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What is "Carrickmacross Lace" - Definition & Explanation

A form of Irish lace with appliquéd motifs and buttonhole edges.
Carrickmacross lace is created from an applique of fine muslin cutwork on a machine net ground. Originating in Carrickmacross, Ireland in the early 19th century.

Some other terms

Some more terms:

A selvedge that varies in width. NOTE: Variations in weft tension or lack of control of the warp ends within the selvedge may result in such unevenness. Pulled-in selvedges are caused by pulling in...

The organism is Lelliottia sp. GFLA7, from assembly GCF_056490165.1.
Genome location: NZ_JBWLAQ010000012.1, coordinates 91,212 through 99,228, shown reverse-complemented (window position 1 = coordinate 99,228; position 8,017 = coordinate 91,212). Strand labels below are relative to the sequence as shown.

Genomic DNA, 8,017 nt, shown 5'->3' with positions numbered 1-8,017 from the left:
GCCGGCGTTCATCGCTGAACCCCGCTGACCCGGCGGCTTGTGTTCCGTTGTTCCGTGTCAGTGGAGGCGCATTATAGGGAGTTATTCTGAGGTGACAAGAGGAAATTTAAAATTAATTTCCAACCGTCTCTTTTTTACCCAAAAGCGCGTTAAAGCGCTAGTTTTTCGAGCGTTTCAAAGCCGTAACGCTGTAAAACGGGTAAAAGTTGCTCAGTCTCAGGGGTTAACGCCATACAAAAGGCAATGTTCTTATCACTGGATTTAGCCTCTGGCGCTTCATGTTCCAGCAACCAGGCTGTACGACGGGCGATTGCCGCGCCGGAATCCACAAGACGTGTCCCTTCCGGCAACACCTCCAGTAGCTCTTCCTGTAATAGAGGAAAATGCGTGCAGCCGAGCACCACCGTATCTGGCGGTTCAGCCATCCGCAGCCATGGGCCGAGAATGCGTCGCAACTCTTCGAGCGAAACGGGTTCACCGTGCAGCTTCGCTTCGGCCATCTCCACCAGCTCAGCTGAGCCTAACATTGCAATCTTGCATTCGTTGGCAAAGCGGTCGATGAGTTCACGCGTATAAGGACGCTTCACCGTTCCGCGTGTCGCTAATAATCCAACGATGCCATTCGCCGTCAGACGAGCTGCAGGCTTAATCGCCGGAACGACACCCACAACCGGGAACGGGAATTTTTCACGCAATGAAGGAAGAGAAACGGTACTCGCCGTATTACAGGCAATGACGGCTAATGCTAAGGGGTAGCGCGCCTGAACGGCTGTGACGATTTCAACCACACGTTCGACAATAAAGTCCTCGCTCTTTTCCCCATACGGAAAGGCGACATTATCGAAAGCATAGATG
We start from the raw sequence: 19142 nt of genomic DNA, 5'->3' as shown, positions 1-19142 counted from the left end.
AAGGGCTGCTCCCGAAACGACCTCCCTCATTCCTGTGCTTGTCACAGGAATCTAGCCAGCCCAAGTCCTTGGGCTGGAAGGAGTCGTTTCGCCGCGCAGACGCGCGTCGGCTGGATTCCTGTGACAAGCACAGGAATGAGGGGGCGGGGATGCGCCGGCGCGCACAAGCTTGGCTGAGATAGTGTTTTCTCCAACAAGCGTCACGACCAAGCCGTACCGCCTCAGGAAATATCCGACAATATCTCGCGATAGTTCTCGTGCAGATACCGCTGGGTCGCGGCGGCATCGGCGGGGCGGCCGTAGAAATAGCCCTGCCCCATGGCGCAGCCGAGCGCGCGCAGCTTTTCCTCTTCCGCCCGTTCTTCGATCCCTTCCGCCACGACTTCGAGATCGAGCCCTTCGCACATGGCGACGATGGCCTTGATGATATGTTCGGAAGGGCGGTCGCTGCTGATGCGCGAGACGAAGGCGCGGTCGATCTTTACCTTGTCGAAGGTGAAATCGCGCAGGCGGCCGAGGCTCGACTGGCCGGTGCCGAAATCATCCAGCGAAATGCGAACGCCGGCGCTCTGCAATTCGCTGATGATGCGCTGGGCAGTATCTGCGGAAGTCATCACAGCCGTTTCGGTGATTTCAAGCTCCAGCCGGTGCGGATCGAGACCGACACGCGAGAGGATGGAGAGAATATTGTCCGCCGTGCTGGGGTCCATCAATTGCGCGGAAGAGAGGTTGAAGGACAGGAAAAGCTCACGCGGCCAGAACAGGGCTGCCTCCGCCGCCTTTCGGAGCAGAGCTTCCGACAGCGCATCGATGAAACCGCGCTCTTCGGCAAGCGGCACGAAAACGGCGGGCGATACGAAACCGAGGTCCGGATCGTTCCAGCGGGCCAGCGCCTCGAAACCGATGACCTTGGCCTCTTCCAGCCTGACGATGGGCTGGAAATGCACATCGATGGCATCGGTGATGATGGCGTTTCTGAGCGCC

A carbohydrate which is the chief component of the cell walls of plants. Cellulose is found in wood and in cotton, linen, jute, hemp, and all of the bast, leaf, and stem fibers. It is a basic raw...
Break a temporary interference with the growth of the wool, causing a marked thinning of all or a proportion of the fibre population, and producing distinct weaknesses in one part of the staple. It...
A fibre formed by the conjunction at a spinning jet, of two fibre-forming polymers of different properties. NOTE: a) The two components may be caused to merge approximately side by side...
Lumber (timber) that is planed or jointed on all sides. Typically marked S4S. In Britian, known as Dressed all round (DAR). Lumber is also sold S2S (surfaced two sides with both edges rough), or S2S...

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